A Mets fan since 1971, Dan spent many summer nights of his childhood watching the Mets on WOR Channel Nine, which his Allentown, PA cable company carried. Dan was present at Game 7 of the 1986 World Series and the Todd Pratt Walkoff Game in 1999. He is also the proud owner of two Shea Stadium seats. Professionally, Dan is a Marketing Communications Coordinator. He is married, lives in Bethlehem PA and has a 10-year-old son who unfortunately roots for the Phillies.
Normally, I am the first to denigrate any trade proposals and I fully expect the Mets to do nothing of the sort, but given the dearth of news about the Mets these days, there really isn’t much else to write about and I need to scratch this itch. So here goes.
Boston added Craig at last year’s trade deadline, in exchange for John Lackey, a move that you may have missed due to some of the more dramatic trades made that week. A listfranc injury limited Craig to just 29 games for Boston in 2014. He batted a measly 128/234/191 for the Sawk, likely attributable to the injury. But in the previous five years with the Cardinals he hit 291/343/460 with OPS of 803. More on him in a minute.
In what most Met fans would consider as a disappointing year, Niese’s 1.28 WHIP was a career best and he logged 187 innings last year, three off his career high in 2012. With the exception of the now-departed Jon Lester, Niese statistically out-pitched every 2014 Boston starter and came close to matching Lester in several (good) categories. While not an ace, Jon represents the next tier of pitchers and is a solid, less costly left-handed alternative to Lester. The Red Sox have a glut of outfielders, first basemen and designated hitters, so the opportunity convert some of that into a pitcher such as Niese may prove hard for them to resist.
As for the Mets, they get a man who has been called one of the best pure hitters in the major leagues. A right handed hitter, he can provide relief for Lucas Duda or Matt den Dekker against tough lefties. He could hit anywhere from second to fifth in the lineup, extending both it and the bench. He has even played a little second base. It is worth repeating that the Mets don’t necessarily need to add a slugger as much as they need to add a slasher like Craig, who consistently puts the ball in play. And, he is not bereft of power— just ask the Texas Rangers.
Unfortunately, any Met trade discussion has to include salaries. Here’s the beauty of it, the Niese and Craig contracts are nearly identical for their duration: Year Craig Niese
2015 $5.5M $7.0M
2016 $9.0M $9.0M
2017 $11.0M $10.0M*
2018 $13M* $11.0M*
On the flip side, Mets GM Sandy Alderson has been characterized as wanting to win every deal and this one carries some danger. The major risk for the Mets is Niese is two years younger than Craig and could be entering some of his prime years locked into a team-friendly contract. Craig’s foot injury is the type that might never heal and if so, his best years are behind him. That’s why you have team doctors check him out first. The betting here is that the Mets have enough pitching to cover Niese’s departure (even if this deal is made and then goes south). I also think that they actually run a greater risk with an ill-advised free agent signing or dealing away multiple prospects for a power hitter.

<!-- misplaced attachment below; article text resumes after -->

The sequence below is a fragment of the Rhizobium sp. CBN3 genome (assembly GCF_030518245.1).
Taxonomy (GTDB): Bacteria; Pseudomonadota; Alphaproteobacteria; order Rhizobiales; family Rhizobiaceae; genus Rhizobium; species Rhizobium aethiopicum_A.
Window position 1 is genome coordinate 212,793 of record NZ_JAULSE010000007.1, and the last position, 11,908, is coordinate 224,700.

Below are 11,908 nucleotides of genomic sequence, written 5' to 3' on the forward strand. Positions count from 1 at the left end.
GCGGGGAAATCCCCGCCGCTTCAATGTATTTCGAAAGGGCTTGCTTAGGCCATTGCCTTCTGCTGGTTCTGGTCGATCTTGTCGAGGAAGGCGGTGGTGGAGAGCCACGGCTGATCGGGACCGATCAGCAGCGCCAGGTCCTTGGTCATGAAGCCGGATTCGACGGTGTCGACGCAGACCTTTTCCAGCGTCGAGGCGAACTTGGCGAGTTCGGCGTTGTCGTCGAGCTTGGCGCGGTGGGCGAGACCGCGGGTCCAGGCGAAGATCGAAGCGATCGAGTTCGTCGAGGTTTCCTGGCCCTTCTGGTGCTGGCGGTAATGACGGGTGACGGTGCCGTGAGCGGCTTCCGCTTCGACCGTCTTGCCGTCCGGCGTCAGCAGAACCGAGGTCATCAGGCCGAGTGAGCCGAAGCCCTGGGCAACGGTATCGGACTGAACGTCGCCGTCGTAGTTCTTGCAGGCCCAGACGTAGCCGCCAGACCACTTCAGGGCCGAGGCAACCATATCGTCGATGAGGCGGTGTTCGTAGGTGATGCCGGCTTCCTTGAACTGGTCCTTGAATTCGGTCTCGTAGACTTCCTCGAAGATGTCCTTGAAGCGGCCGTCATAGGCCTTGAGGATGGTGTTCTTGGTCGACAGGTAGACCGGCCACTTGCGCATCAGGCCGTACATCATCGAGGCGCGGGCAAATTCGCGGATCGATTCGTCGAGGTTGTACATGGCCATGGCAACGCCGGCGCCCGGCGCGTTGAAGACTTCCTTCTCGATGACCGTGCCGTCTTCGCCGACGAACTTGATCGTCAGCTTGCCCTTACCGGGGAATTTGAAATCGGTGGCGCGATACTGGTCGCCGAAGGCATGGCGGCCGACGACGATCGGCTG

I am starting to talk myself into believing this could actually happen. What do you think? Sound off below.
It’s a trade that has haunted the Mets for decades: looking for solution to their third base woes, they drew from their surplus of starting pitching and traded Nolan Ryan for Jim Fregosi. Ryan went on to a Hall of Fame career, while Fregosi didn’t even last two seasons with the Mets. Although the trade was made in 1971, it took until 1984 and the arrival of Doc Gooden for the wound to stop bleeding. Time has dimmed the memory of it somewhat, with flare-ups in 1999 and 2004, along with the Mets (not surprisingly) picking at the scab themselves with a Ryan bobble head giveaway recently.
Fast forward to the present. As they did in the early 1970’s, the Mets once again have a seeming surplus of prospects. They also have several holes. Alderson has frustrated Met fans with long stretches of inactivity, especially during the offseason, when fans are desperate for any type of news. Imagine for a moment however, if Alderson had succumbed and made a trade like Lucas Duda to Tampa Bay for Matt Joyce. A move that would have been hailed as a triumph in March would have resulted in Alderson’s resignation, rather than his contract extension, in September. What’s that old saying about listening to the fans and eventually sitting with them?
This concept was already covered here, but where past Met GMs like Steve Phillips or Frank Cashen were bold, occasionally getting burned but also with spectacular successes, Alderson makes his moves from a defensive position. Credit where it is due, he made the right decision with Duda. The Mets have to hope that this season was the start of something big for Lucas and that they aren’t being fooled the way Ike Davis fooled them in 2012.